The defendants also challenged the lower court’s finding that there had not been fair dealing or fair price. In particular, defendants argued that the Chancery Court incorrectly rejected Goldman Sachs’ valuation procedure without a sufficient evidentiary basis. The Delaware Supreme Court held that “the Court of Chancery did understand the [d]efendants’ argument and that its rejection of the [d]efendants’ ‘relative valuation’ . . . was the result of an orderly and logical deductive reasoning process that is supported by the record.”
The Delaware Supreme Court also reviewed the calculation of damages. In determining the amount of the overpayment, the Court of Chancery looked to three different alternate valuation techniques for Minera, concluding that the average “difference” was $1.347 billion. The court awarded that amount plus the statutory interest rate. Because the Court of Chancery had “explained the reasons for its calculation of damages with meticulous detail” and shared with the defendants “complete transparency of its actual deliberative process,” it properly exercised its discretion in calculating and awarding damages.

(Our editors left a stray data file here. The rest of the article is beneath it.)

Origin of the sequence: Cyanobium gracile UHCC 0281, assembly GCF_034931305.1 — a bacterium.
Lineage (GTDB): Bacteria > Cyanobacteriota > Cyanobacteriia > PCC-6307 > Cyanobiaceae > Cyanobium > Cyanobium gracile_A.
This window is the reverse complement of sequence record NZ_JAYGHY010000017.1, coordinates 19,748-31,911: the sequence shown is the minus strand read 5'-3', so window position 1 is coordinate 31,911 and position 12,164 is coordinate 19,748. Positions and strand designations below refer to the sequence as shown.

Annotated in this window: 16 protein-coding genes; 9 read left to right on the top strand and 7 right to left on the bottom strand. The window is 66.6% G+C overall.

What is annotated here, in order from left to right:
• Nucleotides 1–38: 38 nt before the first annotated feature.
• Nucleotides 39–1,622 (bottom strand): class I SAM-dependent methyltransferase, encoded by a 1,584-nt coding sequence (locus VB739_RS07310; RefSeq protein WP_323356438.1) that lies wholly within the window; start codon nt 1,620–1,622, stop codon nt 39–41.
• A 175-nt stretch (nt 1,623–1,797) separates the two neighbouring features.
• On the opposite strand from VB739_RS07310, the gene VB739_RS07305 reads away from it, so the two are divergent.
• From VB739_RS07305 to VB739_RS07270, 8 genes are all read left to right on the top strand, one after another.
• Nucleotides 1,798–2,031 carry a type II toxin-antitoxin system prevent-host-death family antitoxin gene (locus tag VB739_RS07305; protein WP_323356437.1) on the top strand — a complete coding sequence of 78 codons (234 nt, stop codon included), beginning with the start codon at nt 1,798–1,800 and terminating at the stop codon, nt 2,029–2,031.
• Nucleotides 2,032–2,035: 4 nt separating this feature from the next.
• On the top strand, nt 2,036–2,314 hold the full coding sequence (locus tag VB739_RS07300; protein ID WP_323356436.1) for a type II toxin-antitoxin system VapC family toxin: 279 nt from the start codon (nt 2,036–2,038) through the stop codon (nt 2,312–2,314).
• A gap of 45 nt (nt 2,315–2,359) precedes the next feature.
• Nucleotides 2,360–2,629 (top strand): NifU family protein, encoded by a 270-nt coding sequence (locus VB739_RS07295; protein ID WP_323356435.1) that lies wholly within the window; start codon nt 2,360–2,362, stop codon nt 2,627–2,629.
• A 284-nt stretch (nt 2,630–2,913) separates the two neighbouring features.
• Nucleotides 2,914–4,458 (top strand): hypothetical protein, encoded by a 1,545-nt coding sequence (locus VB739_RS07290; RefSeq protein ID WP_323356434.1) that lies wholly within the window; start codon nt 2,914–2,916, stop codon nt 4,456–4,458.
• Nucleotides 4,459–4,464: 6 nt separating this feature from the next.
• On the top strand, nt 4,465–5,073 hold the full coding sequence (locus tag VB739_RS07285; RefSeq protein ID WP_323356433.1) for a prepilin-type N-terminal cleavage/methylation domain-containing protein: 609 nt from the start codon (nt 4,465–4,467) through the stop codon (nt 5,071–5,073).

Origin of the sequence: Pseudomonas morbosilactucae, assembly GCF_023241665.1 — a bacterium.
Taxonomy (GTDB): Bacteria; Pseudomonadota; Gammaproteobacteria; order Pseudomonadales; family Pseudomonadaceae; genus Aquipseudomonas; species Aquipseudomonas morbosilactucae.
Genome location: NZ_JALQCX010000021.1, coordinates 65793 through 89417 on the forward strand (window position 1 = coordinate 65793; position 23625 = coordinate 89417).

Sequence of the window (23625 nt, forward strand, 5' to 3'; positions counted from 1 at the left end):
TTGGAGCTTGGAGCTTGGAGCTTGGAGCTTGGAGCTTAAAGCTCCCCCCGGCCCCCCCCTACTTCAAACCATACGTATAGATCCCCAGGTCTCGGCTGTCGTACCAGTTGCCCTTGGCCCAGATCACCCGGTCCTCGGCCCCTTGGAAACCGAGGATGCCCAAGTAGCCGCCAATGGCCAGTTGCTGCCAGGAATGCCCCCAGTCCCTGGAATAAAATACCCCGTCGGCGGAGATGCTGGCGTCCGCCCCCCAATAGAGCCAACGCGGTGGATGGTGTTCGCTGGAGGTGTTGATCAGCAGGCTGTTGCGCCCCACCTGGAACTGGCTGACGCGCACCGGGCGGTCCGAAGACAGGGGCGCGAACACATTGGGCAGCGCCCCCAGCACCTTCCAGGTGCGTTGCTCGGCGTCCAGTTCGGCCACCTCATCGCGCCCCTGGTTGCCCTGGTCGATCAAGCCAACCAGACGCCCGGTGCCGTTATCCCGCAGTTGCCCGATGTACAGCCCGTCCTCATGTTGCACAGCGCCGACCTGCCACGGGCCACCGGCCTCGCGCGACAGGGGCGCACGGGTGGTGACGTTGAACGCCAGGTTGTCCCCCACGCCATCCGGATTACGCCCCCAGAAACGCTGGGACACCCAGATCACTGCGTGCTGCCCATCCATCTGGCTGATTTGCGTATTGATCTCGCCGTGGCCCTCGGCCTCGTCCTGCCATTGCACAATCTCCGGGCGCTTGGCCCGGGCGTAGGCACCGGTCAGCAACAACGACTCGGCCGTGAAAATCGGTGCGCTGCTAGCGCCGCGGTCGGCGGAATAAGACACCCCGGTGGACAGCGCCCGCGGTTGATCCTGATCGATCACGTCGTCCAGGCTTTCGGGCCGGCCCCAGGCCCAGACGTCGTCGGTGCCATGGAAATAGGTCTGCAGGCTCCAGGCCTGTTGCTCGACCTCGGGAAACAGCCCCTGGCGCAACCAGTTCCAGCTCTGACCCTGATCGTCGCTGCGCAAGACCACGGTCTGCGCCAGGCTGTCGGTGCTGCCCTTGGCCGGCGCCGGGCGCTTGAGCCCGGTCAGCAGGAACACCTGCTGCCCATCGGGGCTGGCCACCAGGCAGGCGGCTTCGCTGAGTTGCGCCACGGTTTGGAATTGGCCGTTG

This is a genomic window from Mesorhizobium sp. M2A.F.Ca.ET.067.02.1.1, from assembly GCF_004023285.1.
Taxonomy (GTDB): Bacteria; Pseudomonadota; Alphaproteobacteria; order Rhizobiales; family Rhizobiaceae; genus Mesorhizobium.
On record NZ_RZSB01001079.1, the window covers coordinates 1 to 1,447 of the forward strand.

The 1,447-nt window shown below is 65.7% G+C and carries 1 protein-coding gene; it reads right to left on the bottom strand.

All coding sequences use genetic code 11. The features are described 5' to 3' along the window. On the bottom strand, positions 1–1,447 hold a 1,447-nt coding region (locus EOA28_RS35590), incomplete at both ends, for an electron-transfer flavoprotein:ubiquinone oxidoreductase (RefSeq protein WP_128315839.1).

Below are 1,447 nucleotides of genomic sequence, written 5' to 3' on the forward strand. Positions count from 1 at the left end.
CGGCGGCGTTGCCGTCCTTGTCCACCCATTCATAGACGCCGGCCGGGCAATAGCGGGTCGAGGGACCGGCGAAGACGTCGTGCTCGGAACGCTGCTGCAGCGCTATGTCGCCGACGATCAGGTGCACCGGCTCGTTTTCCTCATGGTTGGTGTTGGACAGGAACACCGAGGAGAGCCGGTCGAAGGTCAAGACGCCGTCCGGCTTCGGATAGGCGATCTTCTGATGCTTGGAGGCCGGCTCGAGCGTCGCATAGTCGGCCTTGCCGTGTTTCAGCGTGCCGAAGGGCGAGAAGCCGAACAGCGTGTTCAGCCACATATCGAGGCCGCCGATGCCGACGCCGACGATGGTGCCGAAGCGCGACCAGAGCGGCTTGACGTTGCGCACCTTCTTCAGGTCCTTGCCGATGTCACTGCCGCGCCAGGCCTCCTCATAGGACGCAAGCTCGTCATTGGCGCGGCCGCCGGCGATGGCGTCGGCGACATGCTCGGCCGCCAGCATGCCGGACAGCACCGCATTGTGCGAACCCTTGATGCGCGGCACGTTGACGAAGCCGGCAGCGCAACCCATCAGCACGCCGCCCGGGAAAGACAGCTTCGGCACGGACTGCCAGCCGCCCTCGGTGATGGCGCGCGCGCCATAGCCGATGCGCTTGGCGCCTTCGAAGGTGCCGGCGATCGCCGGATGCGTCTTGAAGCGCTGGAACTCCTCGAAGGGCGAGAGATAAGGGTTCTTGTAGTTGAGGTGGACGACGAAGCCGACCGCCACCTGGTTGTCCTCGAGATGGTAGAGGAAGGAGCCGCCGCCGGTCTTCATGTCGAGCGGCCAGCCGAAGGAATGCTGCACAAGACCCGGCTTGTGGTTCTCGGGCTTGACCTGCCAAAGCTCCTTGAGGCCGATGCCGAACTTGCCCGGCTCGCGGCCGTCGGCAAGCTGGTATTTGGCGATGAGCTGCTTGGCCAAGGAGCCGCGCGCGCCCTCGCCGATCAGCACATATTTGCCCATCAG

Finally, the defendants contended that the $304 million award for attorneys’ fees was unreasonable as it would pay the plaintiffs’ counsel at a rate of more than $35,000 per hour, an amount 66 times more than the value of the attorneys’ time and expenses. The Delaware Supreme Court affirmed the use of the “percentage of the fund” method when setting common fund fee awards. See Sugarland Indus., Inc. v. Thomas, 420 A.2d 142 (Del. 1980) (fees based on (1) the benefit achieved; (2) counsel’s time and effort; (3) the difficulty and complexity of litigating the case; (4) whether counsel’s representation was contingent; and (5) the standing and ability of counsel working on the case).
The Delaware Supreme Court explained that the “benefit achieved” factor was the most important in determining the amount of fees and that counsel, when it secures an extraordinary benefit for its clients, is “entitled to a fair percentage of the benefit” [emphasis in original]. Again, the Court of Chancery described in thorough detail its reasoning for awarding the amount of attorneys’ fees that it did, even declining the percentage based in part upon the size of the judgment, and in part upon plaintiffs’ counsels’ delay in litigating the case.
In an unusual move, Justice Berger filed a separate opinion concurring in the merits of the case, but dissenting with regard to the legal standard applied by the trial court to the award of attorneys’ fees. Justice Berger found that instead of applying the Sugarland factors, the trial court’s analysis was based upon its views of whether the fees available to plaintiffs’ lawyers were high enough to incentivize them to try “mega” cases.
The primary materials for this case may be found on the DU Corporate Governance website.